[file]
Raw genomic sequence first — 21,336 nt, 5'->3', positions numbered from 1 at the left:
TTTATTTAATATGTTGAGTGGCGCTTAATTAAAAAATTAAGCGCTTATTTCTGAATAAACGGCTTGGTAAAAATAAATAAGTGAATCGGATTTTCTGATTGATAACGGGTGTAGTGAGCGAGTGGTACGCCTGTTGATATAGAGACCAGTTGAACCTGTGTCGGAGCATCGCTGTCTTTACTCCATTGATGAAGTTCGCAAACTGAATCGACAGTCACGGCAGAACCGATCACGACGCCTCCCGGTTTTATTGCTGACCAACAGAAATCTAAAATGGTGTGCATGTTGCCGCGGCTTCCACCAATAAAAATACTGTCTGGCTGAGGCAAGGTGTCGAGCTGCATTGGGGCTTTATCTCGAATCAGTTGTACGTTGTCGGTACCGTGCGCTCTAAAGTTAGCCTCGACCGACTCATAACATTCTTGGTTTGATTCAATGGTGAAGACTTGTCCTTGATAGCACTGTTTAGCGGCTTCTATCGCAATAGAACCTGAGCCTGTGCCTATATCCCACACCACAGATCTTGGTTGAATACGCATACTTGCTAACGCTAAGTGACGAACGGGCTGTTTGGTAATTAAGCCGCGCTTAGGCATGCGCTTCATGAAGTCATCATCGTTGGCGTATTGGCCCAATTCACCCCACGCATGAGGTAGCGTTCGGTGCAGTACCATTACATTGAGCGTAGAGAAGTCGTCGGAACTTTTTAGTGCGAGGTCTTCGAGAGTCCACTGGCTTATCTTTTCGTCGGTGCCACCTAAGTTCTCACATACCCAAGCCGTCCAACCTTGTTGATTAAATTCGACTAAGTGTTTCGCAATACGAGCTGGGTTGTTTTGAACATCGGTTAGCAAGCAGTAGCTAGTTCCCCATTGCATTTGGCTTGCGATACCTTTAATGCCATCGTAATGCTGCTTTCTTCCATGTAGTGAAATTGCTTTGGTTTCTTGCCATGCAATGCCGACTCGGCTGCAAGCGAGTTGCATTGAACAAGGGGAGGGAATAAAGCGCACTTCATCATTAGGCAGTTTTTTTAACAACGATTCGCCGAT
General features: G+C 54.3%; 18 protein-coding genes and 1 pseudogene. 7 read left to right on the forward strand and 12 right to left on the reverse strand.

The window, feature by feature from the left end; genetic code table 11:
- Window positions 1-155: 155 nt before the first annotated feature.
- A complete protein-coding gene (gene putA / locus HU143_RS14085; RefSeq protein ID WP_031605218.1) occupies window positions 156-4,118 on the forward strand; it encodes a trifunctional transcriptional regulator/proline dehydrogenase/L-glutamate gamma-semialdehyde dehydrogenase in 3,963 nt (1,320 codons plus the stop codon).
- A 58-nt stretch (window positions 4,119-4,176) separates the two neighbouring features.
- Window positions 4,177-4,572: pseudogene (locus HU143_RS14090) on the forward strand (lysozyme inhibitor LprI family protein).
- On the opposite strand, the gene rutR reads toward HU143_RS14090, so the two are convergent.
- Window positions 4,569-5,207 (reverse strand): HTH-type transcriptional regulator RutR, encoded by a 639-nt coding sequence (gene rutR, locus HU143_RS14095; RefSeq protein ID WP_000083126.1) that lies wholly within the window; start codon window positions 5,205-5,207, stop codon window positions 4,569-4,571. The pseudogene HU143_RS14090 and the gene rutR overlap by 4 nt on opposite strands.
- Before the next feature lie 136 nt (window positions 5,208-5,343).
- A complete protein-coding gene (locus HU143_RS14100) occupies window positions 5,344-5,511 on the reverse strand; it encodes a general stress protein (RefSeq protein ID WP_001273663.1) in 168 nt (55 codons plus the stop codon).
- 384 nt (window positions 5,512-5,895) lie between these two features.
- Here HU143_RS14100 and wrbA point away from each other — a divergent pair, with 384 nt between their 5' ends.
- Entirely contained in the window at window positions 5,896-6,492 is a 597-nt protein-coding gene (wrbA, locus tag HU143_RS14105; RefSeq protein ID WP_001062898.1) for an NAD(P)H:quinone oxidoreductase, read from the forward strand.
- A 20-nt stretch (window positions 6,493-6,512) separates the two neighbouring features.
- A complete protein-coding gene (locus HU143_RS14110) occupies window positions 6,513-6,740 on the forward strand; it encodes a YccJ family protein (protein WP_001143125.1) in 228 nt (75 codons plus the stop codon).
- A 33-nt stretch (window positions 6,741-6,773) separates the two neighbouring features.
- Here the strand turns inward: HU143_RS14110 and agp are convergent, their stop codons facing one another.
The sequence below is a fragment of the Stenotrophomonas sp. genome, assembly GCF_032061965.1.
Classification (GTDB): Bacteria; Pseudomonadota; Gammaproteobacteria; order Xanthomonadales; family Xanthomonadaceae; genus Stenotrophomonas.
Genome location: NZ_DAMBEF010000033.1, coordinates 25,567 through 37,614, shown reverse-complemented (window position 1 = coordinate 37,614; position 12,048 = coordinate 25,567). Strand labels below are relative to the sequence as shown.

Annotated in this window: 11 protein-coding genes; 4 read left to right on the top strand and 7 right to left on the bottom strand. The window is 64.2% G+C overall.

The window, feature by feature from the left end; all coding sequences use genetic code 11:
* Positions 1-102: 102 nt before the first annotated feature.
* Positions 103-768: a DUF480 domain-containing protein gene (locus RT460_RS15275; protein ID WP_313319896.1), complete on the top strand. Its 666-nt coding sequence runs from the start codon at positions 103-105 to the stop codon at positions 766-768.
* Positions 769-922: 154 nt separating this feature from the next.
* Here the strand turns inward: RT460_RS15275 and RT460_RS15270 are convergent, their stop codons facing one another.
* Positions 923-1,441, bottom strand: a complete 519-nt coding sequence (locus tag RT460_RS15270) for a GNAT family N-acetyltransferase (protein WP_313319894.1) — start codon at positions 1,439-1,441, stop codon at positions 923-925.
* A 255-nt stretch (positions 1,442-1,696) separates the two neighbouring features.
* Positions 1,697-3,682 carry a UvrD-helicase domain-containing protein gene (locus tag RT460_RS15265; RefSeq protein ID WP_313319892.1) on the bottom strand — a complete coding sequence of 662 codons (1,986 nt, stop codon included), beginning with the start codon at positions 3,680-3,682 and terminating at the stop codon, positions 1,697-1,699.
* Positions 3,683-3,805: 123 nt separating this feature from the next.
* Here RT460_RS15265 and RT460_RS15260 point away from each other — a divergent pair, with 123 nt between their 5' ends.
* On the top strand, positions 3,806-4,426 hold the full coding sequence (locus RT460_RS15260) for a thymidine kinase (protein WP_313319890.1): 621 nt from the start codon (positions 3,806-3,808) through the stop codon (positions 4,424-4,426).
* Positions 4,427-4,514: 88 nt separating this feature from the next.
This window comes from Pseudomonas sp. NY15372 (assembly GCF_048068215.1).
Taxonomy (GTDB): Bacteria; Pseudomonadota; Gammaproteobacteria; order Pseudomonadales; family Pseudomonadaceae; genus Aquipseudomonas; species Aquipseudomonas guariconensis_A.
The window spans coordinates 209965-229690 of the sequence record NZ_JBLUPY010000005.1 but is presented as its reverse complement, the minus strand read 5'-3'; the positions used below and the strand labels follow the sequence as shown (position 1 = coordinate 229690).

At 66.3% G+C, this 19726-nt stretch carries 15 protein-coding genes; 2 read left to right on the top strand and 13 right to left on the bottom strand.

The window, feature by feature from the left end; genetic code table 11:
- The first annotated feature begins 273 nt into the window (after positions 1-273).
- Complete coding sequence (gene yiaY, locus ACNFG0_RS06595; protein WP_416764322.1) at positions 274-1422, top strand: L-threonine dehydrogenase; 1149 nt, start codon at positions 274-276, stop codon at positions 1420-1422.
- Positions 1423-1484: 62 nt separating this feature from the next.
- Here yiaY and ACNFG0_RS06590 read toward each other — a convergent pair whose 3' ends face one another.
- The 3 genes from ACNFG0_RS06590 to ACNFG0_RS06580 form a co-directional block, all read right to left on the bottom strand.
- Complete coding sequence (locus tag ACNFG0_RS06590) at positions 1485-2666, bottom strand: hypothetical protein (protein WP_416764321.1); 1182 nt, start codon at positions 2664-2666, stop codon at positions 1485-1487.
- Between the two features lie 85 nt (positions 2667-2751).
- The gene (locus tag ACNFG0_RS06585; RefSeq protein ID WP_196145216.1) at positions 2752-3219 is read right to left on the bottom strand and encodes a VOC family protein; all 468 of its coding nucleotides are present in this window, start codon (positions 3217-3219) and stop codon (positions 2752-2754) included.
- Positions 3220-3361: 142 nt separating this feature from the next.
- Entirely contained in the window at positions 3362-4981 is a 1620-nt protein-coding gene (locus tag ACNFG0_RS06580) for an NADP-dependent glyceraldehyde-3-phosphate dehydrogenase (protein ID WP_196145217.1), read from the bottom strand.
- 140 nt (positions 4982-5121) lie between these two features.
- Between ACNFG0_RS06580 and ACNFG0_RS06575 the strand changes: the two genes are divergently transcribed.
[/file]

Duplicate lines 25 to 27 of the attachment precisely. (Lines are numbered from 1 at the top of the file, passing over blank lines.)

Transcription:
* Positions 1-102: 102 nt before the first annotated feature.
* Positions 103-768: a DUF480 domain-containing protein gene (locus RT460_RS15275; protein ID WP_313319896.1), complete on the top strand. Its 666-nt coding sequence runs from the start codon at positions 103-105 to the stop codon at positions 766-768.
* Positions 769-922: 154 nt separating this feature from the next.